While the majority of media coverage has focused on the use of email to send lurid or offensive messages, the ramifications go far beyond the need for 'acceptable use' policies and show a weakness in an organization's information security and monitoring at work efforts.
Despite the clear need for a fresh approach to corporate policies, the vast majority of organizations still have a long way to go to satisfactorily cover this issue. Figures released by the U.K. Department of Trade and Industry suggest that only 49 per cent of U.K. organizations have policies in place to ensure compliance with the Data Protection Act (source: Information Security Breaches 2002).
Even those companies who have developed policies may still be facing trouble if they are not properly managed. Simply drafting a policy statement and posting it on the intranet does not constitute 'effective management.' Recent research undertaken by PolicyMatter found that only 22 per cent of U.K. organizations currently actively seek specific agreement from employees that they will abide by policies - suggesting that at least 78 per cent of organizations do not know if their published policies have been read by staff, let alone understood.
When we consider that 2003 is likely to bring a raft of new legislation, a greater emphasis on compliance by regulatory bodies and an increasing volume of litigation - this situation gives cause for concern.
Organizations are not helped by a lack of a recognized 'best practice' in policy management - which means that companies are left to devise their own methods of deployment and auditing, often learning only from their own mistakes.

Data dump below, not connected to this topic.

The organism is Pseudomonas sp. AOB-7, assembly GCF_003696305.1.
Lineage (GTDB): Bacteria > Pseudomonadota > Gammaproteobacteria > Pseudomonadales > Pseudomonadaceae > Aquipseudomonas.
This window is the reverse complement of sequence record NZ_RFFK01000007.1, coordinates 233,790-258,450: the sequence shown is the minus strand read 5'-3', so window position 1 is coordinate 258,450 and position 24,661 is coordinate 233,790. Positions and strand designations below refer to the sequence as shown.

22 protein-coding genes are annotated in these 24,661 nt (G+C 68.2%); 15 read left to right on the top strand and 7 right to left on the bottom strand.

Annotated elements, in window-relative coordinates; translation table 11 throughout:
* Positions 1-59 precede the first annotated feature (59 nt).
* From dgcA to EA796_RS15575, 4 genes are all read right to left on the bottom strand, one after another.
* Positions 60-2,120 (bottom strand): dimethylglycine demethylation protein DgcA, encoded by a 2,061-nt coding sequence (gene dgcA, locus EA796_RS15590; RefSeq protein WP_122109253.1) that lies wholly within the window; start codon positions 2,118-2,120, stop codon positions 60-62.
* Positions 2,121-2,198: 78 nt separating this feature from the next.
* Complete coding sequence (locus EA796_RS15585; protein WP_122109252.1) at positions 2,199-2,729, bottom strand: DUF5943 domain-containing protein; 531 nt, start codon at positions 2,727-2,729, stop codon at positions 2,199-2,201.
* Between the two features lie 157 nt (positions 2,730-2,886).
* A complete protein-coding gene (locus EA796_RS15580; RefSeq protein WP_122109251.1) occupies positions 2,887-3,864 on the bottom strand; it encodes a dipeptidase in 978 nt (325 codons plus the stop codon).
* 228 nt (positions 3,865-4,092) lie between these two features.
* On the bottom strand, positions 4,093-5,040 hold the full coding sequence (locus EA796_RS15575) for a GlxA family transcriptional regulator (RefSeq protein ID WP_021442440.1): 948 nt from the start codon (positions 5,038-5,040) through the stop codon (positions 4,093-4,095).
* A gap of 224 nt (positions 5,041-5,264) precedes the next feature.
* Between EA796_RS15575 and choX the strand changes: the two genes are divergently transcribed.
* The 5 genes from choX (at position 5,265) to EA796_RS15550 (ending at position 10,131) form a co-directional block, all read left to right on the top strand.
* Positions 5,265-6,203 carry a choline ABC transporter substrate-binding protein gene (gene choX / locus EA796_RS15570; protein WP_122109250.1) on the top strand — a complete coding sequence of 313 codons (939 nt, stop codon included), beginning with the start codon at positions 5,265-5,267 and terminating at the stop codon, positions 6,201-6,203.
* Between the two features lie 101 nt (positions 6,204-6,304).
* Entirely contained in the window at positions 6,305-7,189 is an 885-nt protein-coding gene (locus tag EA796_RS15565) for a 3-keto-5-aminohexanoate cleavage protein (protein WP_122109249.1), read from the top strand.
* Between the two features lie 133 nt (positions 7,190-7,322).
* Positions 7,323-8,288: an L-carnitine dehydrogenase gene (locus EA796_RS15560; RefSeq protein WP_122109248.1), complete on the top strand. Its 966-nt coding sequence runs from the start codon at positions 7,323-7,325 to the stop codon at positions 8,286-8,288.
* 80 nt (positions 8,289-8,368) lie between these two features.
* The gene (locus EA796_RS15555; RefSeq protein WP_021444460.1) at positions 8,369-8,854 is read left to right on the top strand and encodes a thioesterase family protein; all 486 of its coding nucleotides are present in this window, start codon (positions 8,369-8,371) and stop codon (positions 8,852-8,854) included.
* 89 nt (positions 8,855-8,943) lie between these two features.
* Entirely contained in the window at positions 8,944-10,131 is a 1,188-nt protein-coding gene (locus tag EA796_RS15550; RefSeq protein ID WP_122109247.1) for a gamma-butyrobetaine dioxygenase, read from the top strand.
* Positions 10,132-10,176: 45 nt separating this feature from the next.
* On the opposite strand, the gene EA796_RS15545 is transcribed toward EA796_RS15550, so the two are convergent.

The five-stage plan
The critical elements of policy management are common to most types of policy - although legislative and regulatory complexity can make some harder to manage effectively than others. PolicyMatter has created a five-stage plan to help organizations take control of corporate compliance and realize a higher value from their policies.
Stage One: Establishing policy requirements
Any policy issued by an organization should be compatible with - and a reflection of - all applicable laws, codes of practice, regulatory requirements and best practice. Information navigation is the key to success here. There is no shortage of readily-available information, such as the internet, trade publications and third party professionals, which can all be valuable in setting the parameters for what should, and should not, be in the policy.
While legislation itself may run to hundreds of pages, organizations need to be able to draw out the important and relevant parts to them, creating a policy that covers all the necessary bases but is still easy to read and understand.
The final decision, however, on what goes into the policy must be a matter of personal and commercial judgment. Despite a complex legal backdrop, a policy that sets out to be unnecessarily comprehensive will fail as a usable document.
Stage Two: Drafting policies
The sheer volume of legislation to be considered when drafting a policy can be daunting. In the U.K. the Data Protection Act, Regulation of Investigatory Powers Act, Human Rights Act, the Information Commissioners Code of Practice and BS7799 (among others) may well each affect how policy is written - not to mention any sector-specific regulations. Other countries have similar legislation.
However, it also important the policy is drafted in a way that reflects the culture (or desired cultural change) within an organization. A different effect and tone can be achieved solely by the use of different language. Whoever is charged with creating or collating policies should also ensure that there is a consistency of and language across the suite of policies.
The policy creator should try and achieve consistency of across a suite of policies. Above all else, the writers of policies should strive to use plain language at all times and shy away from legalese or needless jargon. A policy needs to be capable of being understood by all who are affected by it and should be unambiguous.
Before a policy is deployed for the first time, the organization should always consider whether a consultation process needs to be undergone, either directly with those affected by the policy or via a staff consultative body.